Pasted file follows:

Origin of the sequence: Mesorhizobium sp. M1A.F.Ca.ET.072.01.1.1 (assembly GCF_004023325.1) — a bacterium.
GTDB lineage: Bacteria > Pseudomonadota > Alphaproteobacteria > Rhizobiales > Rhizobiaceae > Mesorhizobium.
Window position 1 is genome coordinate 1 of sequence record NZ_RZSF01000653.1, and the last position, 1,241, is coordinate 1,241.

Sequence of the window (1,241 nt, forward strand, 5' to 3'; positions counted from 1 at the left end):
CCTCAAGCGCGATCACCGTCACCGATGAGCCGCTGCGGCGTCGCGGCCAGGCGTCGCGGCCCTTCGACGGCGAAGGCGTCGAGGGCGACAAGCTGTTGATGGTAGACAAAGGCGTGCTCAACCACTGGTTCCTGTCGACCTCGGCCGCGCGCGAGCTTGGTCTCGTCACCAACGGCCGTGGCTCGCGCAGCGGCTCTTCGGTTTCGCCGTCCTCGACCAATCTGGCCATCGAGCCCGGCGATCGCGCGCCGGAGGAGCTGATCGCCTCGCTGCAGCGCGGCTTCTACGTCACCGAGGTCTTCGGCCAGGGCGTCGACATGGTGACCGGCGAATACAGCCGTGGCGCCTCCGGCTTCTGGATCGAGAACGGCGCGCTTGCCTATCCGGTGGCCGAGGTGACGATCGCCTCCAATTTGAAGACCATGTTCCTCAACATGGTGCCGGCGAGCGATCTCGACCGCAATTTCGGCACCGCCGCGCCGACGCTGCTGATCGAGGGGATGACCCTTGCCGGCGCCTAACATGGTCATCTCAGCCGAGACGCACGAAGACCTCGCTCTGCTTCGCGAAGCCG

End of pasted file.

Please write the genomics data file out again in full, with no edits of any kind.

Origin of the sequence: Mesorhizobium sp. M1A.F.Ca.ET.072.01.1.1 (assembly GCF_004023325.1) — a bacterium.
GTDB lineage: Bacteria > Pseudomonadota > Alphaproteobacteria > Rhizobiales > Rhizobiaceae > Mesorhizobium.
Window position 1 is genome coordinate 1 of sequence record NZ_RZSF01000653.1, and the last position, 1,241, is coordinate 1,241.

Sequence of the window (1,241 nt, forward strand, 5' to 3'; positions counted from 1 at the left end):
CCTCAAGCGCGATCACCGTCACCGATGAGCCGCTGCGGCGTCGCGGCCAGGCGTCGCGGCCCTTCGACGGCGAAGGCGTCGAGGGCGACAAGCTGTTGATGGTAGACAAAGGCGTGCTCAACCACTGGTTCCTGTCGACCTCGGCCGCGCGCGAGCTTGGTCTCGTCACCAACGGCCGTGGCTCGCGCAGCGGCTCTTCGGTTTCGCCGTCCTCGACCAATCTGGCCATCGAGCCCGGCGATCGCGCGCCGGAGGAGCTGATCGCCTCGCTGCAGCGCGGCTTCTACGTCACCGAGGTCTTCGGCCAGGGCGTCGACATGGTGACCGGCGAATACAGCCGTGGCGCCTCCGGCTTCTGGATCGAGAACGGCGCGCTTGCCTATCCGGTGGCCGAGGTGACGATCGCCTCCAATTTGAAGACCATGTTCCTCAACATGGTGCCGGCGAGCGATCTCGACCGCAATTTCGGCACCGCCGCGCCGACGCTGCTGATCGAGGGGATGACCCTTGCCGGCGCCTAACATGGTCATCTCAGCCGAGACGCACGAAGACCTCGCTCTGCTTCGCGAAGCCG